The topography of mutational processes in breast cancer genomes

Sandro Morganella, Ludmil B. Alexandrov, Dominik Glodzik, Xueqing Zou, Helen Davies, Johan Staaf, Anieta M. Sieuwerts, Arie B. Brinkman, Sancha Martin, Manasa Ramakrishna, Adam Butler, Hyung Yong Kim, Åke Borg, Christos Sotiriou, P. Andrew Futreal, Peter J. Campbell, Paul N. Span, Steven Van Laere, Sunil R. Lakhani, Jorunn E. EyfjordAlastair M. Thompson, Hendrik G. Stunnenberg, Marc J. Van De Vijver, John W M Martens, Anne Lise Børresen-Dale, Andrea L. Richardson, Gu Kong, Gilles Thomas, Julian Sale, Cristina Rada, Michael R. Stratton, Ewan Birney, Serena Nik-Zainal

    Research output: Contribution to journalArticle

    119 Citations (Scopus)
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    Abstract

    Somatic mutations in human cancers show unevenness in genomic distribution that correlate with aspects of genome structure and function. These mutations are, however, generated by multiple mutational processes operating through the cellular lineage between the fertilized egg and the cancer cell, each composed of specific DNA damage and repair components and leaving its own characteristic mutational signature on the genome. Using somatic mutation catalogues from 560 breast cancer whole-genome sequences, here we show that each of 12 base substitution, 2 insertion/deletion (indel) and 6 rearrangement mutational signatures present in breast tissue, exhibit distinct relationships with genomic features relating to transcription, DNA replication and chromatin organization. This signature-based approach permits visualization of the genomic distribution of mutational processes associated with APOBEC enzymes, mismatch repair deficiency and homologous recombinational repair deficiency, as well as mutational processes of unknown aetiology. Furthermore, it highlights mechanistic insights including a putative replication-dependent mechanism of APOBEC-related mutagenesis.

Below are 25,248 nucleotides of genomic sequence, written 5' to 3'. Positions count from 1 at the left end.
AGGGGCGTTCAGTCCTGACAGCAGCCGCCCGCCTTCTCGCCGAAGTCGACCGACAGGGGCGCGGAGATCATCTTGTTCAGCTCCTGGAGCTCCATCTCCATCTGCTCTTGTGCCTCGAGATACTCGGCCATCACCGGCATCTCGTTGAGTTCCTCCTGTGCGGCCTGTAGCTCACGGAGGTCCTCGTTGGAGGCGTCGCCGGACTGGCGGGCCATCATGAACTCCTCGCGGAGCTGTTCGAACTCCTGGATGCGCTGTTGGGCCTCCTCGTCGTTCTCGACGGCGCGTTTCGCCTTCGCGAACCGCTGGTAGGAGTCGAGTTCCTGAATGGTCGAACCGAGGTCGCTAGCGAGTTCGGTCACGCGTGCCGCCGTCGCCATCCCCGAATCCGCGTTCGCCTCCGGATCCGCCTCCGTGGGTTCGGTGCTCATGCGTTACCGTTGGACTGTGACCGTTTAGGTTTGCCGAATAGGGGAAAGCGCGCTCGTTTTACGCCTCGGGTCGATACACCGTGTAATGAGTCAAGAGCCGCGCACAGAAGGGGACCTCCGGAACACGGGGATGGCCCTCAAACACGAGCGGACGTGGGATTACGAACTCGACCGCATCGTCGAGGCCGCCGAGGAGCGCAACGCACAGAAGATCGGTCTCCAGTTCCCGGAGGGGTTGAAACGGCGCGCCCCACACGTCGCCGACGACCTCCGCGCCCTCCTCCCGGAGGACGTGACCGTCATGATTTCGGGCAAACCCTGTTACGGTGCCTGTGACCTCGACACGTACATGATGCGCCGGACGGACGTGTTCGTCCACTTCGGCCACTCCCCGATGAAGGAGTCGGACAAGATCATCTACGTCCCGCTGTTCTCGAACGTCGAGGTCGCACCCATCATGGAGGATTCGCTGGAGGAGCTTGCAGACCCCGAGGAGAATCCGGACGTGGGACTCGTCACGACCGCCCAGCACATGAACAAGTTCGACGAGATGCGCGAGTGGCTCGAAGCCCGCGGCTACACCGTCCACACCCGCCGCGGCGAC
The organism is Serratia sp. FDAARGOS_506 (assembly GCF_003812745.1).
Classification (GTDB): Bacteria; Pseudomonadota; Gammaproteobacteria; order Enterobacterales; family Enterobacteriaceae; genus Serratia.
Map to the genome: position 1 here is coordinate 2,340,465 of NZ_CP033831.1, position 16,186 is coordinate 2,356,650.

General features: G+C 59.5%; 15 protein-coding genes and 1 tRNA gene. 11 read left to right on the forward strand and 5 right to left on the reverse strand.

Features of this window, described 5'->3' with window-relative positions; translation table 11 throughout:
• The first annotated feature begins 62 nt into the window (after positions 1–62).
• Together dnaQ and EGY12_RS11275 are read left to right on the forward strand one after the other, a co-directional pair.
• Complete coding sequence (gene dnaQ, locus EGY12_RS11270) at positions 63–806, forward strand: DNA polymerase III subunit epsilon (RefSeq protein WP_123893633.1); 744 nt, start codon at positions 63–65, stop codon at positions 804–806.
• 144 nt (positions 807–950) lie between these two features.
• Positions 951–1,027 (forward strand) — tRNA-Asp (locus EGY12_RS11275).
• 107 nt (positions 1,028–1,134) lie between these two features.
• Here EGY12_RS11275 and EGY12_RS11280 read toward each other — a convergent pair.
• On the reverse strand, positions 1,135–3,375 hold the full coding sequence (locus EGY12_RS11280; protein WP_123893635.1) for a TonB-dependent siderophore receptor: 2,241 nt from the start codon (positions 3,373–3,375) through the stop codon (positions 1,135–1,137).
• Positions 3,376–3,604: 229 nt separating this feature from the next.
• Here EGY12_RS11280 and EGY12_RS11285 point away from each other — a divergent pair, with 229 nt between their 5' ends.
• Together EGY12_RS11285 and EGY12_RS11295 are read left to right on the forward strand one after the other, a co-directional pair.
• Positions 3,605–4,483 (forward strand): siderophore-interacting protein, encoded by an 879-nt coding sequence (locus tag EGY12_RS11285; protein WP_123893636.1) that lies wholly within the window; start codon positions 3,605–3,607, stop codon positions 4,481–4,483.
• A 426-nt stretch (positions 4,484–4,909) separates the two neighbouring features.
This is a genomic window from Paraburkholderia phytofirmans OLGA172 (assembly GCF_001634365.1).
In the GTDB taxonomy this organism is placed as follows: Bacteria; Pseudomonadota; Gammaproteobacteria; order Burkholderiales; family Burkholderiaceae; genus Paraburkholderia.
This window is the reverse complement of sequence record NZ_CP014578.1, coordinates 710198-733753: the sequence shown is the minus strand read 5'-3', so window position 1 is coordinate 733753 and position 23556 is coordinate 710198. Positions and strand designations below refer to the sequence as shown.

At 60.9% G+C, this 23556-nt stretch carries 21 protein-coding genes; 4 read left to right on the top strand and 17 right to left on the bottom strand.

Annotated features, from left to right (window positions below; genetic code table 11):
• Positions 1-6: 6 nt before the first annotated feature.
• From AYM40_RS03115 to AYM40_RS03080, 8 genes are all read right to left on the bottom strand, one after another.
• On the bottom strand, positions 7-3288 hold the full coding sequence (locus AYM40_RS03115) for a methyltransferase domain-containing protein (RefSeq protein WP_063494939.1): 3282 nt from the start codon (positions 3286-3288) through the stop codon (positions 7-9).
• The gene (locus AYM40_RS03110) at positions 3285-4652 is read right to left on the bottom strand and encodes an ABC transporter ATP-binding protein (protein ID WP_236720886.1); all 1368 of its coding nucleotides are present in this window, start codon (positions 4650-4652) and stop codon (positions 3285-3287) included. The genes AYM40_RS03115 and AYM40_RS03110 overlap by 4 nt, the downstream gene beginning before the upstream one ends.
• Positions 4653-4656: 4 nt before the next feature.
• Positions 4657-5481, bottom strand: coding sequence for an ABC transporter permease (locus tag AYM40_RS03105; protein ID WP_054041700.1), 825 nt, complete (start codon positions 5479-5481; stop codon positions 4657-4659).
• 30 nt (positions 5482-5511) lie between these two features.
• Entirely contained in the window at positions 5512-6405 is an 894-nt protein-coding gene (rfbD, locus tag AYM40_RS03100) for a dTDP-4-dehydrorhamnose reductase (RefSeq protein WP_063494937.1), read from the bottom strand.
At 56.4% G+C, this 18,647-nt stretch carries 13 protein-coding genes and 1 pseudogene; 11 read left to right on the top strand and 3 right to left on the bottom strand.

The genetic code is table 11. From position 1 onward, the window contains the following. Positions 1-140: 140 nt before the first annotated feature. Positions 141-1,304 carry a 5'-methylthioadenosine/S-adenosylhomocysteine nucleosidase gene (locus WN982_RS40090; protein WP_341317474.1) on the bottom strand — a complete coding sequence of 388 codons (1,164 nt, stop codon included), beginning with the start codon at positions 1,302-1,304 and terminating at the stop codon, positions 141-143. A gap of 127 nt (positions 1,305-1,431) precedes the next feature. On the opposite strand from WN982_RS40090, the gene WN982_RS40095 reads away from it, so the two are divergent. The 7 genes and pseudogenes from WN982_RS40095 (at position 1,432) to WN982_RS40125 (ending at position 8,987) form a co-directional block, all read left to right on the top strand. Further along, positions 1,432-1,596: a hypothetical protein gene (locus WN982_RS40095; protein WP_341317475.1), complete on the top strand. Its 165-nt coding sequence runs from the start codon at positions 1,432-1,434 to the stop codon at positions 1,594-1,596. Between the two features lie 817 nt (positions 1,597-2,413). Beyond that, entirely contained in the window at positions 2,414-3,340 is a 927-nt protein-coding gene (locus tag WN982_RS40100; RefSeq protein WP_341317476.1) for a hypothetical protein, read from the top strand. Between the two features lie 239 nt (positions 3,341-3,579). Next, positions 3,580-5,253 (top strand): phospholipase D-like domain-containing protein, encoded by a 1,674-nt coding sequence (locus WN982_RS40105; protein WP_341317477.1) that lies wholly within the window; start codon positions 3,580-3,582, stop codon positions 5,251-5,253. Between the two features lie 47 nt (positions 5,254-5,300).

Original languageEnglish
    Article number11383
    JournalNature Communications
    Volume7
    DOIs
    Publication statusPublished - 2 May 2016

    Keywords

    • Biological sciences
    • Cancer
    • Genetics
    • Molecular biology

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